- Cohort profile: the PharmAccess African (PASER-M) and the TREAT Asia (TASER-M) monitoring studies to evaluate resistance – HIV drug resistance in sub-Saharan Africa and the Asia-Pacific.
- Effect of pre-treatment drug-resistance on immunological, virological and drug-resistance outcomes after the first year of antiretroviral therapy for HIV-1: multicentre cohort in six African countries.
- Accumulation of HIV drug resistance mutations in patients failing first-line antiretroviral treatment in South Africa.
- High prevalence of transmitted antiretroviral drug resistance among newly HIV type 1 diagnosed adults in Mombasa, Kenya.
- Second-line antiretroviral treatment successfully re-suppresses drug-resistant HIV-1 after first-line failure: prospective cohort in sub-Saharan Africa.
- Early warning indicators for population-based monitoring of HIV drug resistance in six African countries.
- Building capacity for the assessment of HIV drug resistance: experiences from the PharmAccess African Studies to Evaluate Resistance (PASER) Network.
- Patterns of HIV-1 drug-resistance after first-line ART failure in six sub-Saharan African countries: implications for second-line strategies.
- Global threat form drug resistant HIV in sub Saharan Africa.
- Low prevalence of transmitted HIV-1 drug resistance amongst ARV naïve adults in a rural HIV clinic in Kenya.
- Emerging HIV-1 drug resistance after roll-out of antiretroviral therapy in sub-Saharan Africa.
- HIV-1 drug resistance in antiretroviral-naïve patients in sub-Saharan Africa.
- Nucleoside reverse transcriptase inhibitor resistance mutations associated with first-line Stavudine-containing antiretroviral therapy: programmatic implications for countries phasing out Stavudine.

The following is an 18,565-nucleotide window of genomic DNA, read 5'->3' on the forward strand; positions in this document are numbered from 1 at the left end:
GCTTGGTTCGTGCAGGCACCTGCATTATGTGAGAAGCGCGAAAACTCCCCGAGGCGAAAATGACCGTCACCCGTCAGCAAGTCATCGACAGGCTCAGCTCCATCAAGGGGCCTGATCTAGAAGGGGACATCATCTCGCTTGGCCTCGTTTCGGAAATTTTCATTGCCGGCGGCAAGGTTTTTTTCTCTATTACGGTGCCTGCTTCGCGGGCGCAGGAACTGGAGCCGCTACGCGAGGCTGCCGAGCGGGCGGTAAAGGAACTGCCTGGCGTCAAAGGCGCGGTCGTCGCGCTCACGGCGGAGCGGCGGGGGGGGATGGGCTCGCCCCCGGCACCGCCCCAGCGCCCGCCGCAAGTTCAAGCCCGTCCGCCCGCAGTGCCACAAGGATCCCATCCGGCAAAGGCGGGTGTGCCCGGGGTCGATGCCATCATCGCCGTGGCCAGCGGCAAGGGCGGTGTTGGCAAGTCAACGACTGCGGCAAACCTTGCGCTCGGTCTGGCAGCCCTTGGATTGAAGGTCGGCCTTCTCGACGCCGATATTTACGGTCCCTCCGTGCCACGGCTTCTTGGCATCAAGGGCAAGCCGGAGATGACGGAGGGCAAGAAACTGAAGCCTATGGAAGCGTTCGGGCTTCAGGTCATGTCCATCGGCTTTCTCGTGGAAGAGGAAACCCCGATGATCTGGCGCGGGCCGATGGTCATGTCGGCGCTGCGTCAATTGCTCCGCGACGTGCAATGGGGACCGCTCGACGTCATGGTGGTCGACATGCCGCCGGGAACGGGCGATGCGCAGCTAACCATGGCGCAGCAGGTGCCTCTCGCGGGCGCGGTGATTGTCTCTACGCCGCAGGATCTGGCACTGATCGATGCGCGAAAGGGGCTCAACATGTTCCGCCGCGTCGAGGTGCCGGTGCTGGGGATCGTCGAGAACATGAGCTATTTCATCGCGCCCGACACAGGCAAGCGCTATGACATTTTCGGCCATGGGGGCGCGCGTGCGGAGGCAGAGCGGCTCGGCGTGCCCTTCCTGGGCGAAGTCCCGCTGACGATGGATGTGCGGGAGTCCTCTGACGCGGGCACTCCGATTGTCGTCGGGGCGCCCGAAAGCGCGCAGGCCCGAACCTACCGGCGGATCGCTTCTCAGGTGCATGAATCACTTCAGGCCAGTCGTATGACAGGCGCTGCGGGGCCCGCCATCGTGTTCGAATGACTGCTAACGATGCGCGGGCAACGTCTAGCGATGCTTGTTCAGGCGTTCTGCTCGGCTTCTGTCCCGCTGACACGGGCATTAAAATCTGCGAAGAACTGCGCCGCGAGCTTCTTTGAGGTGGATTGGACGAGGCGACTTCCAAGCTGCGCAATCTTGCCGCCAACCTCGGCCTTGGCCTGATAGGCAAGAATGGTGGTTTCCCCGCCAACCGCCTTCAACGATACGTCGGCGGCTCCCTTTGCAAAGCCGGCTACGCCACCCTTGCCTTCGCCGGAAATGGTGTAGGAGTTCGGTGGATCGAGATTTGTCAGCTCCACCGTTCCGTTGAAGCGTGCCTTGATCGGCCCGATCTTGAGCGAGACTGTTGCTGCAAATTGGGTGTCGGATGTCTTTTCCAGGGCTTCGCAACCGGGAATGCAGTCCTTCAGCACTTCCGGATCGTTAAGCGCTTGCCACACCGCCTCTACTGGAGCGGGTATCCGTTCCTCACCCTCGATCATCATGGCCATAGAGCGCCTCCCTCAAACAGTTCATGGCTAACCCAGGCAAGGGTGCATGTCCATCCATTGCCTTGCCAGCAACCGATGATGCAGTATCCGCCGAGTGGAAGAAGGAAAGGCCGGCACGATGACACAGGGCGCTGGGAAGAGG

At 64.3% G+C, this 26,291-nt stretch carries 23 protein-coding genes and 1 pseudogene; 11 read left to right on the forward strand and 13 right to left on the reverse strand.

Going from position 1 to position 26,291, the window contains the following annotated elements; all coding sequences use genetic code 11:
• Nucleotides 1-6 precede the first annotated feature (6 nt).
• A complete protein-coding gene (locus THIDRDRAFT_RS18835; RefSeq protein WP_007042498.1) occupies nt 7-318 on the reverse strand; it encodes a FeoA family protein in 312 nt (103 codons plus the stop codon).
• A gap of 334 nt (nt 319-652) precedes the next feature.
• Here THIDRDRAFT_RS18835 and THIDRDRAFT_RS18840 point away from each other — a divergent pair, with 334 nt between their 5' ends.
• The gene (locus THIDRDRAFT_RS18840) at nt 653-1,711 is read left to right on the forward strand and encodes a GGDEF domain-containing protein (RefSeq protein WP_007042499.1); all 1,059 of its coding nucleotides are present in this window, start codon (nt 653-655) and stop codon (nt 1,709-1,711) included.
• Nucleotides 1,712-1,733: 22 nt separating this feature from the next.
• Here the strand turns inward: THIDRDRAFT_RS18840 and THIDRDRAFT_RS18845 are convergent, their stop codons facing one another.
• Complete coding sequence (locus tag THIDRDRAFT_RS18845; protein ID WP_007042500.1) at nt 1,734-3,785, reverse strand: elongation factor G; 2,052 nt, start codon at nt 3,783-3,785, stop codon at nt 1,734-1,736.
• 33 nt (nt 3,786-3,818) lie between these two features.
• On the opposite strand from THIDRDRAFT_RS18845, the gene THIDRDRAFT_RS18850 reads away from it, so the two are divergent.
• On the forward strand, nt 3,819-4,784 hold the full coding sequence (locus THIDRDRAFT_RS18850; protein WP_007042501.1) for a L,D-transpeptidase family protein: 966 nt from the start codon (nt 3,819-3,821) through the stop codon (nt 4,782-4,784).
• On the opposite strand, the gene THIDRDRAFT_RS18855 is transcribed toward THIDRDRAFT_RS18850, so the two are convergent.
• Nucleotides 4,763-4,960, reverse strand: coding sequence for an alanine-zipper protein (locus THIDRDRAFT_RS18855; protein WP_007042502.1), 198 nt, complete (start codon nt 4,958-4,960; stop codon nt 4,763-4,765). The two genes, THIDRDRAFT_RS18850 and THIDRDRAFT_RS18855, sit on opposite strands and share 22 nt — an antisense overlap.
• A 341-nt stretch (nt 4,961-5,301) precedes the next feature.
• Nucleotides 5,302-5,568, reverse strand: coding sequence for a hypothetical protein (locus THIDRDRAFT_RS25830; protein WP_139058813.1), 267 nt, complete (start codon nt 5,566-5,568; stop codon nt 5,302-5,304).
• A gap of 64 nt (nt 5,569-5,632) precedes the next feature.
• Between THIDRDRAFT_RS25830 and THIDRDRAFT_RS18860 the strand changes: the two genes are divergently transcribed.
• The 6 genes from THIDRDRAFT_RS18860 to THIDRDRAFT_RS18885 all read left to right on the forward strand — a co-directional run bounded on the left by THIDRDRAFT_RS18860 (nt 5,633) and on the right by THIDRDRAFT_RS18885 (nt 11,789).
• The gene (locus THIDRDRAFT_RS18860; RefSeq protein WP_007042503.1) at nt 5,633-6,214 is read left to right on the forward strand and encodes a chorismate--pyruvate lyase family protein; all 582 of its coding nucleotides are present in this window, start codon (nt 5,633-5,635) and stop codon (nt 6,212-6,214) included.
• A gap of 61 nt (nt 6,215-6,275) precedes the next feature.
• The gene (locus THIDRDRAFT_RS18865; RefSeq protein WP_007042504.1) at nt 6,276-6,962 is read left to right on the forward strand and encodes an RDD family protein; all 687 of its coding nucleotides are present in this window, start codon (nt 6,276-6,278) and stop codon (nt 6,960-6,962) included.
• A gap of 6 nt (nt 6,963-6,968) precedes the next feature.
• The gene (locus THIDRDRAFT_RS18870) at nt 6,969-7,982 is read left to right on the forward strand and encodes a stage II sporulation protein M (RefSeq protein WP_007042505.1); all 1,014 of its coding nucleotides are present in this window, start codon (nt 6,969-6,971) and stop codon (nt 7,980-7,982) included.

- Pretreatment HIV-1 drug resistance in Africa.
- Averted HIV infections due to expanded antiretroviral treatment eligibility offsets risk of transmitted drug resistance: a modeling study.
- HIV-HBV co-infection in southern Africa and the effect of lamivudine versus tenofovir-containing cART on HBV outcomes.
- Association between health worker motivation and healthcare quality efforts in Ghana.
- HIV Type 1 Transmission Networks Among Men Having Sex with Men and Heterosexuals in Kenya.
- Pretreatment HIV Drug Resistance Increases Regimen Switches in Sub-Saharan Africa.
- Long-term Virological Outcomes of First-Line Antiretroviral Therapy for HIV-1 in Low- and Middle-Income Countries: A Systematic Review and Meta-analysis
- Perspectives: Are integrase inhibitors the solution to HIV drug resistance in the Asia-Pacific region?
AIGHD Research Lead
PhD students: Drs Sonia Boender and Drs Stefanie Kroeze
Department of Virology at the University Medical Centre Utrecht
Department of Molecular Medicine and Haematology of the University of the Witwatersrand
Advanced Biological Laboratories (ABL)
Joint Clinical Research Centre (JCRC)
Lagos University Teaching Hospital (LUTH)
Institute of Human Virology – Nigeria
Newlands Clinic – Zimbabwe
Muelmed Hospital/Practise of Dr Botes – South Africa
Lusaka Trust Hospital – Zambia
Coptic Hope Center – Zambia
Professor Tobias Rinke de Wit (email@example.com)
Marloes Nijboer (firstname.lastname@example.org)
Ministry of Foreign Affairs of the Netherlands (NWO-WOTRO)
African partnership for capacity development and clinical interventions against poverty-related diseases (NACCAPII): ART-A phase I, ART-A phase II
Stichting AIDS Fonds: Project Leerstoel
De Grote Onderneming
Heineken Africa Foundation
Embassy of the Kingdom of the Netherlands in Pretoria Regional HIV/AIDS Program